Proud to be playing a small part in helping save the Māui dolphins through WWF New Zealand, by donating every month.
They are unique to New Zealand and need our support. The world’s smallest dolphin, they are friendly and playful, with distinctive black Mickey-Mouse-ear dorsal fins.
They could disappear forever – unless we all act now. Scientists have estimated that there are just 63 adult Māui dolphins surviving today. That is a dangerously low number, and they could become extinct shortly.
The Māui dolphin population has plummeted from around 1500 in the 1970s when deadly set nets (also known as gillnets) were widely introduced to our waters. More recently, new threats like the disease toxoplasmosis have emerged – and might even now be an even bigger threat than fishing.
It is still possible to save them. The best available science shows that all human threats need to be reduced by 50 – 75% within ten years. This means the Government needs to take immediate action to support affected people and communities to move to methods of fishing that are safe for dolphins and address threats of toxoplasmosis.
Less than 30% of their habitat has any real protection.
To ensure their survival, Māui dolphins need to be protected wherever they swim.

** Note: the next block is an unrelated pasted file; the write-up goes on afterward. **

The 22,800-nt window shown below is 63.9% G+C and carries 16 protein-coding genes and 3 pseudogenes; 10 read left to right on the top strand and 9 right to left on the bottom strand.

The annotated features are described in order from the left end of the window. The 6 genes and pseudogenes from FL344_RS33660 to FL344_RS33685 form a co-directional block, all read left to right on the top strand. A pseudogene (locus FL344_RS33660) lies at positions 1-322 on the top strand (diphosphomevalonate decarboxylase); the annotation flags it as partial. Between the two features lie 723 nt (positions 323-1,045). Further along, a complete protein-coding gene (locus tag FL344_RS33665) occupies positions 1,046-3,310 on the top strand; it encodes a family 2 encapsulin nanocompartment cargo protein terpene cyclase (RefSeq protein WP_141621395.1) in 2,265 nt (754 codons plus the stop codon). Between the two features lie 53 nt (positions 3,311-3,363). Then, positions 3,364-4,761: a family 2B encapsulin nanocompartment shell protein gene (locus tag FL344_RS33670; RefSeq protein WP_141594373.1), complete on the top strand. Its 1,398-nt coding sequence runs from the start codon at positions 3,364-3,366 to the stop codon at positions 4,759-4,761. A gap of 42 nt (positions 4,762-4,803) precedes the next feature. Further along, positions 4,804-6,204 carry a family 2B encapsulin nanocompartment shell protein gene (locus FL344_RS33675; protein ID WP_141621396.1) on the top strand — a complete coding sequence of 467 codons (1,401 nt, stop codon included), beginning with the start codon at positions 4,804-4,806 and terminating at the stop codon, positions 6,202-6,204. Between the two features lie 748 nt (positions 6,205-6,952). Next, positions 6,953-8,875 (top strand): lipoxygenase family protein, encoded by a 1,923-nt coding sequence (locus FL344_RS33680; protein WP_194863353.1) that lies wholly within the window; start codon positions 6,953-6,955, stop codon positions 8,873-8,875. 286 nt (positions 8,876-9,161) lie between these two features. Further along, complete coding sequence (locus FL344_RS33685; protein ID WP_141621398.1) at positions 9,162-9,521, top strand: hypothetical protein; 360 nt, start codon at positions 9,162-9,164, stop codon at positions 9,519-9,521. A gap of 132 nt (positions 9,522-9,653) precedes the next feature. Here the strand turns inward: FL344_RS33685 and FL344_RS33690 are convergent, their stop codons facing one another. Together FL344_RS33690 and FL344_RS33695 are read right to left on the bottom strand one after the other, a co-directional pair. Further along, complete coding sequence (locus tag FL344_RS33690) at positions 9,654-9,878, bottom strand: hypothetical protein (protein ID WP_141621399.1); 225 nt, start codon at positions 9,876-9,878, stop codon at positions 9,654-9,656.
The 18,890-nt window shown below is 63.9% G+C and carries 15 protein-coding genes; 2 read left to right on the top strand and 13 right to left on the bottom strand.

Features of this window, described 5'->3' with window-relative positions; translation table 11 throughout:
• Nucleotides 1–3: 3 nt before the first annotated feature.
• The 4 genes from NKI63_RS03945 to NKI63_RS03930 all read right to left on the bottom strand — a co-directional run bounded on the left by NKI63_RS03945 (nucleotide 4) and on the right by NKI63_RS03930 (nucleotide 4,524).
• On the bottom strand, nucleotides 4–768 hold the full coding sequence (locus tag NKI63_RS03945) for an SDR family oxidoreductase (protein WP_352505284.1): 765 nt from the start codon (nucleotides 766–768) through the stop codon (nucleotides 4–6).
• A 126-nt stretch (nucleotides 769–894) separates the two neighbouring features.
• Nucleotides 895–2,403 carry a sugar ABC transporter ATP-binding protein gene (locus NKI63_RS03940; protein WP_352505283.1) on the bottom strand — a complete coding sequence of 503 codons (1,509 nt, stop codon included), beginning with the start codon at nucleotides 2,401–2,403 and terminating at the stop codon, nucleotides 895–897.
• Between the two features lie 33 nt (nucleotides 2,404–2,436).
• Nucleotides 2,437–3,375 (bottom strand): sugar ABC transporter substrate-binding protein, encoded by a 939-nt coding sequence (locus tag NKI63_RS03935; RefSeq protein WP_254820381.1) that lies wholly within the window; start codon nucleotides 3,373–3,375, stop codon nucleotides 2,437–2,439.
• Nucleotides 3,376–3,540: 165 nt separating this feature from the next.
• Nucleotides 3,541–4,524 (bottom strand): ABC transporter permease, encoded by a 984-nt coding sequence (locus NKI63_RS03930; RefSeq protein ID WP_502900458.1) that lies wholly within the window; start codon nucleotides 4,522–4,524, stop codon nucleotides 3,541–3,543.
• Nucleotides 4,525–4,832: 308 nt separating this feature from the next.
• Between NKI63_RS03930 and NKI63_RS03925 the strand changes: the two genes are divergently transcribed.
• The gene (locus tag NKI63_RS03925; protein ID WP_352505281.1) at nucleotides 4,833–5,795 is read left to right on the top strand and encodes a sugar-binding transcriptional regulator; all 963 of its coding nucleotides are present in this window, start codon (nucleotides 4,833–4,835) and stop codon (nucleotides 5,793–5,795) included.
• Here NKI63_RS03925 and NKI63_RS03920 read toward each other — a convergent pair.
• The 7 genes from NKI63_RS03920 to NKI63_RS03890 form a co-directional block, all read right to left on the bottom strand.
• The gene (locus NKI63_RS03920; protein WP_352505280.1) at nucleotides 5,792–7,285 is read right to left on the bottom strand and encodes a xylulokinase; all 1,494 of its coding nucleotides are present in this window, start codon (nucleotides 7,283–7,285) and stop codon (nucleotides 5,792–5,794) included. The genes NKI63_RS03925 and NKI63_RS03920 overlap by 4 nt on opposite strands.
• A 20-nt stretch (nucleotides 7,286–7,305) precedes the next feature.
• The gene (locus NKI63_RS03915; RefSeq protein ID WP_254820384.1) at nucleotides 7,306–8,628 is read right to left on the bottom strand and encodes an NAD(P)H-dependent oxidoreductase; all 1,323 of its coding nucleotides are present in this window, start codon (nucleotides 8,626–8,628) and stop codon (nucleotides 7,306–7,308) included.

This requires protection from Maunganui Bluff to the Whanganui River mouth, including harbours, out to 100 metres deep.
Different kinds of protection may be needed in different places, including fisheries closures, banning seismic blasting, banning seabed mining, and increasing observer and camera coverage.
Now, less than 30% of their habitat is protected from set nets, and less than 8% is protected from both set nets and conventional trawling – but more than 30% is permitted for oil and gas exploration!
New science and innovation will also play a critical part. From drone technology to better study the dolphins to new kinds of fishing nets that are safe for dolphins, innovation will be key.
Toxoplasmosis especially requires more scientific investigation and action.
Māui dolphins are unique
Māui dolphins, Cephalorhynchus hectori maui, were recognised as a distinct subspecies of Hector’s dolphins in 2002, as a result of genetic research by New Zealand scientist Dr Alan Baker.
Before then, they were called the North Island Hector’s dolphin.
The dolphins’ common name is Māui, after the Māori name for the North Island – te Ika a Māui. They are also known as Māui dolphins. Usage WWF now favours in line with the Department of Conservation. The Māori name for Māui dolphins is popoto.
Māui dolphins are the world’s rarest
With a total population estimated at about 63 adults, Māui dolphins are the world’s rarest marine dolphin. The Department of Conservation in 2016 released a new “abundance estimate”, estimating that there were 63 Māui dolphins over the age of one year, with a 95% confidence interval of 57-75, meaning scientists are 95% sure that there are between 57 and 75 individuals excluding calves. The previous abundance estimate was 55, but as the confidence intervals for each estimate overlap, this does not mean the population has stabilised or increased.
It is doubtful that more than 10 calves exist at any given time with a population level this low. It also means there needs to be about 20 mature adult females (over 7 years of age) for the population to recover.
Source: WWF New Zealand